Thanks for the replies. I reason I am considering it is because I want to continue teaching at university level (mainly) abroad, though the Middle East doesn't interest me really, hence doing the online option. I would like to avoid doing it at all if I could, to be honest, but I don't see how this will be possible, given the competition out there from those with MA degrees and PhD's in linguistics or TESOL.

I see many posts for jobs asking for MA TESOL on 'related' I actually have an MA in English lit, but I don't think that this is what they consider related! Or is it? Does any one have any idea how closely related they mean? Or does it depend on how many applicants they have?
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nomad soul



Joined: 31 Jan 2010
Posts: 10899
Location: The real world

PostPosted: Sat Aug 19, 2017 7:42 am    Post subject: Reply with quote

eihpos wrote:
I see many posts for jobs asking for MA TESOL on 'related' I actually have an MA in English lit, but I don't think that this is what they consider related! Or is it? Does any one have any idea how closely related they mean? Or does it depend on how many applicants they have?

I'm not sure which job ads and countries you're referring to, but English lit usually isn't considered TESOL related. (Lit degrees also tend to be quite common among nationals.) However, it wouldn't hurt to apply with your E. lit degree and a CELTA, although a Delta would likely be a plus. It really depends on where you expect to teach.

and wrote:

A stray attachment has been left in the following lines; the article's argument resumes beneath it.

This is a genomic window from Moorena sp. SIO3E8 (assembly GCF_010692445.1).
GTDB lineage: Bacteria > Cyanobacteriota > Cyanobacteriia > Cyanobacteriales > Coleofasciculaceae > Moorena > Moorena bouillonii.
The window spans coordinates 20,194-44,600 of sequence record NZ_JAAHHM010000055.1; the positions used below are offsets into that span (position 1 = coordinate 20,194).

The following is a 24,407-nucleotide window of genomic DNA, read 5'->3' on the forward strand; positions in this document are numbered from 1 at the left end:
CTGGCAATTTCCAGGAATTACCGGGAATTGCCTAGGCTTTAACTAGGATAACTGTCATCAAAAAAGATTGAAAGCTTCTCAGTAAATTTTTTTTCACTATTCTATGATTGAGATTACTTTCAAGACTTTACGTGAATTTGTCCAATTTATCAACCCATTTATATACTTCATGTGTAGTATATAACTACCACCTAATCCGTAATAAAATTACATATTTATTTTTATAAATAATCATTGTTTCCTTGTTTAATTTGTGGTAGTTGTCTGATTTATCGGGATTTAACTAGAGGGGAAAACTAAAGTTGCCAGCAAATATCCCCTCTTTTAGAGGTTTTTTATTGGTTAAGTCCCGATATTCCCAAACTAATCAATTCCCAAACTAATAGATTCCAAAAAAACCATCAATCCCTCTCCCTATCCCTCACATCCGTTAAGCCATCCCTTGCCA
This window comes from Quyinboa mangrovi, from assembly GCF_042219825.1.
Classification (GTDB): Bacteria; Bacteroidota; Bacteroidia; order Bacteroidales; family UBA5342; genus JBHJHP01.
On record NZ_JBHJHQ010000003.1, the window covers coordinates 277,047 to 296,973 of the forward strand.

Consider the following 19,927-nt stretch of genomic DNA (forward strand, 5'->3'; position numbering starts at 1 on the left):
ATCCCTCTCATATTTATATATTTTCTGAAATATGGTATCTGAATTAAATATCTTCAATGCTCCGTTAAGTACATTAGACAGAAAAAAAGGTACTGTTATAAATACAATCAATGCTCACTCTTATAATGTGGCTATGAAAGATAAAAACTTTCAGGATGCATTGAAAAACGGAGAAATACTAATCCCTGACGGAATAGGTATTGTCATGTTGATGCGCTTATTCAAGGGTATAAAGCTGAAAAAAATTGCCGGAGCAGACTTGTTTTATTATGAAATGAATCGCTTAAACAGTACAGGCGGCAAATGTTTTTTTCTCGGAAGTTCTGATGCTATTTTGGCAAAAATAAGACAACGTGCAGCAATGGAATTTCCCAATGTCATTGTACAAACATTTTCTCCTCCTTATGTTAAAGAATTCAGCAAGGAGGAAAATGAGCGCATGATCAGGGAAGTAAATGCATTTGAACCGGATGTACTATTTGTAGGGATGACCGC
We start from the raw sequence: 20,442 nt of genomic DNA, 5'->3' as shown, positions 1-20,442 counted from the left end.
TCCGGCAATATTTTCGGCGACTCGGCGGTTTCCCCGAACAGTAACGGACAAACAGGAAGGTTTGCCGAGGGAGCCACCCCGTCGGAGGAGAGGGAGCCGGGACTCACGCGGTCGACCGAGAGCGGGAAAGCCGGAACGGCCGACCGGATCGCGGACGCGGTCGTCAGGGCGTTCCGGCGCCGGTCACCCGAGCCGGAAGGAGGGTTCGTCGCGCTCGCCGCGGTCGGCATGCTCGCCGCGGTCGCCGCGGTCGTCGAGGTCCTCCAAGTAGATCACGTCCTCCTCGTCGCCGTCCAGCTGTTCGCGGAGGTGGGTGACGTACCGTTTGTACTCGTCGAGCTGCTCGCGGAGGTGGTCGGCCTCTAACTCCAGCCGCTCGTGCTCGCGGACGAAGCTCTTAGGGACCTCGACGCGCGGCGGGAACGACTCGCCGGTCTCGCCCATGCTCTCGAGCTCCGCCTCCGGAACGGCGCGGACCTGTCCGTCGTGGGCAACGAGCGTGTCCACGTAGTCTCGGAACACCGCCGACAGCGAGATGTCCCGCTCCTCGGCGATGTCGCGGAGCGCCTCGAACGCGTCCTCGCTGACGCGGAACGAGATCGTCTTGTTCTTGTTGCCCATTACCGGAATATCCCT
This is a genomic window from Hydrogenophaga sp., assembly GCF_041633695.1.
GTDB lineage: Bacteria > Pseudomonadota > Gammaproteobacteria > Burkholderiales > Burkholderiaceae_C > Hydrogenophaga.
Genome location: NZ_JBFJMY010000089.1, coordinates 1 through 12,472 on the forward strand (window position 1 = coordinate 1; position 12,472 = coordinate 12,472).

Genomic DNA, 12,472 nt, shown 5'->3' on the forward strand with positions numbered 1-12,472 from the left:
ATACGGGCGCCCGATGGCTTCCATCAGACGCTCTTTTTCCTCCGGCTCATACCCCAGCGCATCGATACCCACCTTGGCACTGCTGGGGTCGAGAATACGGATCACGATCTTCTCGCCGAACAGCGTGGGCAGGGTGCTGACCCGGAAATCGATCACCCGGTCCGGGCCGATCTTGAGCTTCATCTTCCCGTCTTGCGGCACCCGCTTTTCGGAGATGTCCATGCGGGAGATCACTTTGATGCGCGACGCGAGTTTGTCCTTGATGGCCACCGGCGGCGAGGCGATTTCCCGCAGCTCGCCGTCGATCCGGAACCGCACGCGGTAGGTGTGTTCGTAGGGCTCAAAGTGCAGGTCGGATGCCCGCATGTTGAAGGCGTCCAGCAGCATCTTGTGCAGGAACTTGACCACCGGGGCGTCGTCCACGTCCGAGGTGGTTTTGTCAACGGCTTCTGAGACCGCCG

I am considering [an MA TESOL] because I want to continue teaching at university level (mainly) abroad, though the Middle East doesn't interest me really, hence doing the online option. I would like to avoid doing it at all if I could, to be honest, but I don't see how this will be possible, given the competition out there from those with MA degrees and PhD's in linguistics or TESOL.

If you do decide to pursue another MA, consider something like Curriculum & Instruction with an emphasis in eLearning. It will help you stand out and give you more employment options when you eventually return home. You need to be thinking about job prospects outside of teaching English if the market in your home country is experiencing more TESOL-degree holders than there are jobs.
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eihpos



Joined: 14 Dec 2008
Posts: 275

PostPosted: Wed Aug 23, 2017 6:50 am    Post subject: Reply with quote

Thanks. I will try with my MA in lit and see what happens. At the moment I am thinking of better jobs in China, but in the future, perhaps Turkey, Kazakhstan or Korea. I am not sure yet, but my home country is unlikely to be an option whatever extra qualifications I do. I would really like to know if an MA TESOL will make any difference to having just an MA in English before actually doing it!
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nomad soul



Joined: 31 Jan 2010
Posts: 10899
Location: The real world

PostPosted: Wed Aug 23, 2017 7:17 am    Post subject: Reply with quote